Are you experiencing spondylolisthesis pain standing? Standing posture can exacerbate some listhesis conditions and might even make it virtually impossible for some patients to stand for any significant length of time. Some patients can walk, but not stand still, while others have a difficult time ambulating normally, as well.
Standing is a normal activity that most of us take for granted until it is threatened by pain or functional inability. If a patient can not stand, they are greatly diminished in their abilities to work, perform domestic functions and contribute to their family’s welfare. When patients can not stand at all, they often find themselves quickly disabled and falling deeper every day into a downward spiral of pain, disempowerment and depression.
This dissertation details the relationship between standing and spondylolisthesis symptoms. We will explain why standing might escalate symptomology, as well as provide some guidance for patients who are searching for relief.
Spondylolisthesis Pain Standing Expressions
The vast majority of listhesis patients who have pain while standing suffer from vertebral slippage in the lower back. This is the most common location for all cases of listhesis, typically affecting the L5 vertebral bone, located directly above the sacrum. Other lumbar spondylolisthesis patients simply can not stand due to leg weakness enacted by neurological compression of the cauda equina.
When pain occurs, it may come in many forms and affect different locations from patient to patient. Some patients suffer focused back pain at the lumbar region affected by the listhesis. Others suffer widespread lower back pain regionally. Still other patients suffer sciatica expressions in the buttocks, legs and/or feet. Patients might suffer a combination of these symptoms in patterned or unpredictable episodes when standing.
Patients who suffer from cervical spondylolisthesis might not be capable of standing upright for any length of time, but it is rare that standing actually causes them to experience pain. Most simply demonstrate functional deficits that will not allow their leg muscles to effectively hold their weight for long, if at all. The typical causative mechanism is central cervical spinal stenosis enacting cord impingement.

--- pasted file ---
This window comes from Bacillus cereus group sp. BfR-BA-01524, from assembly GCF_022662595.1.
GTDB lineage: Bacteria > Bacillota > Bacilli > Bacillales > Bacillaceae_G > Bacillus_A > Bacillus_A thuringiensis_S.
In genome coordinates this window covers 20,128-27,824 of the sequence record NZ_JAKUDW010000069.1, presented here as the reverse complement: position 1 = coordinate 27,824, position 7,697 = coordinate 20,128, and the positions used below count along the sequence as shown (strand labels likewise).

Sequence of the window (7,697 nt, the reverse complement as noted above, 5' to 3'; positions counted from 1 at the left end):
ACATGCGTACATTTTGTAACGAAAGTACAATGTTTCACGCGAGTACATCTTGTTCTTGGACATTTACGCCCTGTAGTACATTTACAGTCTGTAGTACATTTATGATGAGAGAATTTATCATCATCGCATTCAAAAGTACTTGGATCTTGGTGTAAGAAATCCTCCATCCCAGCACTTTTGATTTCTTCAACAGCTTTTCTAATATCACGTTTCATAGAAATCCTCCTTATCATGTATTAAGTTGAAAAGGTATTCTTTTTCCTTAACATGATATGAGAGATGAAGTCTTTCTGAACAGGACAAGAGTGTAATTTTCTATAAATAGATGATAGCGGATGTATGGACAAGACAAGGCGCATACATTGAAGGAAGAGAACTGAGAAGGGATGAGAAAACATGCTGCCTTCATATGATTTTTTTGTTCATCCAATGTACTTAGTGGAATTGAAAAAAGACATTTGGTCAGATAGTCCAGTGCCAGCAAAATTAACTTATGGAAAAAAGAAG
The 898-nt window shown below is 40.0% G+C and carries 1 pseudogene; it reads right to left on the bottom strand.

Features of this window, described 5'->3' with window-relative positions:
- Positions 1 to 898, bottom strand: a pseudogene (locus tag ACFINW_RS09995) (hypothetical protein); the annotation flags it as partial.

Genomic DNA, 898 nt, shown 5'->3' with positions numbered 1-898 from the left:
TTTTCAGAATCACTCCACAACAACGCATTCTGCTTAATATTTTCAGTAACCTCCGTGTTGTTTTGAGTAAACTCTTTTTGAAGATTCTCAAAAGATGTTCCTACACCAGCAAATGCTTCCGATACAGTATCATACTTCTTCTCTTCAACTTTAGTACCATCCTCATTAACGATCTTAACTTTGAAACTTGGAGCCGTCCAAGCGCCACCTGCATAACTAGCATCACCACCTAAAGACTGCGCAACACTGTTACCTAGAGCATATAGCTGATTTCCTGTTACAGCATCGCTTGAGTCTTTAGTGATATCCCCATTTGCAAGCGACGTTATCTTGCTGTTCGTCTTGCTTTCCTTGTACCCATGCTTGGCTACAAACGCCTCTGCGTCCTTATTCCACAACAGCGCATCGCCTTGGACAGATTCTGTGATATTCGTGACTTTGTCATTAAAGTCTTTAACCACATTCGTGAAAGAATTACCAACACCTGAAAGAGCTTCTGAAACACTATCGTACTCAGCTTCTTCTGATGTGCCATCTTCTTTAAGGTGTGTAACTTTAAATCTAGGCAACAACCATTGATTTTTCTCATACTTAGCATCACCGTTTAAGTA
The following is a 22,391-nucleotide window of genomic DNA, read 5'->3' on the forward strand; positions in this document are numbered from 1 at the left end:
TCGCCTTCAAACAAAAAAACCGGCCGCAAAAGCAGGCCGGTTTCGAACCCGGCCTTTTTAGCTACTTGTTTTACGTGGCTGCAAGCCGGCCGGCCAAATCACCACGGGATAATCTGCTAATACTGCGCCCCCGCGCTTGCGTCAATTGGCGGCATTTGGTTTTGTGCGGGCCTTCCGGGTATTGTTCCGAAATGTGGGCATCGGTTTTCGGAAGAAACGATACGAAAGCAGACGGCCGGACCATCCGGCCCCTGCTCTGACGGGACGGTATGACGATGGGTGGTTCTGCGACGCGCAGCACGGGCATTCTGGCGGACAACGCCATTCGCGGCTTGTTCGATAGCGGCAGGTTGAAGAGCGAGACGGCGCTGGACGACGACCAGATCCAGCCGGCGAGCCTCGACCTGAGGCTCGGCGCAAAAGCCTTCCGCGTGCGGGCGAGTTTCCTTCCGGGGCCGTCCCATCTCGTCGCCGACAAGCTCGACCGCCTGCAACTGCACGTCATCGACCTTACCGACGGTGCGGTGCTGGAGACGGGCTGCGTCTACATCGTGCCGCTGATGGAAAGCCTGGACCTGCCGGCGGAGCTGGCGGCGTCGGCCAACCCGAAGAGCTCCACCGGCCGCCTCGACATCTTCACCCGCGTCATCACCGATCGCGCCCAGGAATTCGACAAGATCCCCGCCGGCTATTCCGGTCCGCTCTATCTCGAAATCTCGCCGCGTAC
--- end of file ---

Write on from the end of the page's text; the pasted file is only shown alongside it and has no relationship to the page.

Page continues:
Causes of Pain When Standing Up
Spondylolisthesis in the lumbar spine can cause pain when standing for several reasons, including any or all of the following occurrences working alone or in combination with one another:
Anterolisthesis and retrolisthesis can compromise the structural stability of the spinal column in particular configurations or continuously. When the spine is unstable in only particular positions, standing might be an exacerbating factor. Instability can cause sudden muscular pain or neurological pain due to acute transient nerve tissue compression.
Lumbar listhesis can affect the weight bearing and transference capabilities of the lower spine, pelvis and sacroiliac, as well as the many muscles involved in these operations. Any of these tissues can become painful or dysfunctional due to degeneration, injury or imbalances that might be worsened while standing.
Standing for an extended time might put excessive strain on postural muscles in the lower back in order to stabilize a compromised vertebral column. This is why some patients only experience progressive pain, usually throughout the region, when standing for an extended timeframe.
Patients with lumbar or cervical listhesis might not have pain while standing, but might still be incapable of standing for long or at all. In these circumstances, the spondylolisthesis might be creating stenosis of the central vertebral canal and impinging on the spinal cord (cervical) or cauda equina (lumbar).
Relieving Spondylolisthesis Pain Standing
Some patients who have relatively stable cases of lumbar listhesis can benefit greatly from lumbar stabilization exercises to build the strength of the postural muscles and help support the compromise section of the vertebral column. These exercises might fully relieve standing-related pain, decrease its severity or at least prolong the duration of pain-free standing for indicated cases of listhesis.
Patients who experience standing related pain might also benefit from postural correction or the implementation of Alexander Technic to help them better understand what positions exacerbate their suffering and how small changes to these positions might improve their standing ability and comfort.
Patients with significant pain or the inability to stand are unlikely to benefit from any conservative course of therapy. In most instances, these high grade 3 and 4 patients demonstrate severe central canal impingement issues that will require drastic surgical intervention in the form of spondylodesis.
If a patients with grade 1 or 2 listhesis demonstrates the inability to stand or the expression of extreme pain while standing, the underlying cause might be ischemia of the spinal cord or nerve roots, while the spondylolisthesis may be an incidental finding. In these instances, treating the listhesis is sure to produce abysmal outcomes, while utilizing knowledge therapy to resolve the underling mindbody issues will likely be far more satisfying.